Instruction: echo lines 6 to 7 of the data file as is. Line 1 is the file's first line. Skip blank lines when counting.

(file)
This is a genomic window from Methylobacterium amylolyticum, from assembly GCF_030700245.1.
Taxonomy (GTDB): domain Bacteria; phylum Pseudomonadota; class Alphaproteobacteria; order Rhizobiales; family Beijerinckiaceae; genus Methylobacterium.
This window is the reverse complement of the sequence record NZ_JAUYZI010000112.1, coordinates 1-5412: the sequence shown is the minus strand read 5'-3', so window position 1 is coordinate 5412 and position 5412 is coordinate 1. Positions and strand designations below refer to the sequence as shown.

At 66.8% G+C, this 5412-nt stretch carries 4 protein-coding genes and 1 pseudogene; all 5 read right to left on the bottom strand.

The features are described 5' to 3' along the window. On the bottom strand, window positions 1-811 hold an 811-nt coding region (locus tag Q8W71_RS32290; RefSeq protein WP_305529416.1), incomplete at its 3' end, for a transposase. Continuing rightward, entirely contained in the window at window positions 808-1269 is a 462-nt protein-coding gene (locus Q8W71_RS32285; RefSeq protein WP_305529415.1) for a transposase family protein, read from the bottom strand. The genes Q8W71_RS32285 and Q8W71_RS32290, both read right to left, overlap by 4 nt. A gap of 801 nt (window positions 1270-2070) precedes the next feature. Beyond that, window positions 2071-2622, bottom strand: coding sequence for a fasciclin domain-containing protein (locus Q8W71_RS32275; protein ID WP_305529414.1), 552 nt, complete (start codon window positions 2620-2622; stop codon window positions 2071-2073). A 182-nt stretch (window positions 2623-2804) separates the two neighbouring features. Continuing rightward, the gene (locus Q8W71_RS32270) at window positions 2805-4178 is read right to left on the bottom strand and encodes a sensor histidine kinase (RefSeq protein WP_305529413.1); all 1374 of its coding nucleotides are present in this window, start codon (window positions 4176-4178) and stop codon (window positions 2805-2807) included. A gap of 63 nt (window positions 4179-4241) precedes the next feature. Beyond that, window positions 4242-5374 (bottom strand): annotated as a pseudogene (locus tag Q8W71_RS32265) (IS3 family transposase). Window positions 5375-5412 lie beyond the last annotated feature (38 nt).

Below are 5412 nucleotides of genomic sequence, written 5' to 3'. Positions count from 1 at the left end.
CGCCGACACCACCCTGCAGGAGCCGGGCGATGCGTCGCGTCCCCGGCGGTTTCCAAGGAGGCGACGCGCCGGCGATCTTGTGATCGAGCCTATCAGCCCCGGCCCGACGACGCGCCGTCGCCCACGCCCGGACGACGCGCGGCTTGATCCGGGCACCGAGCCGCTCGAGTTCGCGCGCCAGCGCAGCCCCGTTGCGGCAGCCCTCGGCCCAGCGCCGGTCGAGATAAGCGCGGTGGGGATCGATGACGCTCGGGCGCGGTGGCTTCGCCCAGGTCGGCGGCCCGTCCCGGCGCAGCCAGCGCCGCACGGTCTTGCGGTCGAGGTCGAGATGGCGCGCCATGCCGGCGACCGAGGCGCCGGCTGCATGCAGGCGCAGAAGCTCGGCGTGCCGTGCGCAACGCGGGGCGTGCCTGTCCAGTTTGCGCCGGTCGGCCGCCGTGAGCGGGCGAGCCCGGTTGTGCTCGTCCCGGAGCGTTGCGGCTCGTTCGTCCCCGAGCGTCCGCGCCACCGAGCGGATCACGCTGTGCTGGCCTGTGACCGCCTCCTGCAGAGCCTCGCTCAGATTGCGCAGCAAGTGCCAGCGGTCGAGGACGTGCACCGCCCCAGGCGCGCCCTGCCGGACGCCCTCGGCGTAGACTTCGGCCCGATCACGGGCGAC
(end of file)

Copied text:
Below are 5412 nucleotides of genomic sequence, written 5' to 3'. Positions count from 1 at the left end.
CGCCGACACCACCCTGCAGGAGCCGGGCGATGCGTCGCGTCCCCGGCGGTTTCCAAGGAGGCGACGCGCCGGCGATCTTGTGATCGAGCCTATCAGCCCCGGCCCGACGACGCGCCGTCGCCCACGCCCGGACGACGCGCGGCTTGATCCGGGCACCGAGCCGCTCGAGTTCGCGCGCCAGCGCAGCCCCGTTGCGGCAGCCCTCGGCCCAGCGCCGGTCGAGATAAGCGCGGTGGGGATCGATGACGCTCGGGCGCGGTGGCTTCGCCCAGGTCGGCGGCCCGTCCCGGCGCAGCCAGCGCCGCACGGTCTTGCGGTCGAGGTCGAGATGGCGCGCCATGCCGGCGACCGAGGCGCCGGCTGCATGCAGGCGCAGAAGCTCGGCGTGCCGTGCGCAACGCGGGGCGTGCCTGTCCAGTTTGCGCCGGTCGGCCGCCGTGAGCGGGCGAGCCCGGTTGTGCTCGTCCCGGAGCGTTGCGGCTCGTTCGTCCCCGAGCGTCCGCGCCACCGAGCGGATCACGCTGTGCTGGCCTGTGACCGCCTCCTGCAGAGCCTCGCTCAGATTGCGCAGCAAGTGCCAGCGGTCGAGGACGTGCACCGCCCCAGGCGCGCCCTGCCGGACGCCCTCGGCGTAGACTTCGGCCCGATCACGGGCGAC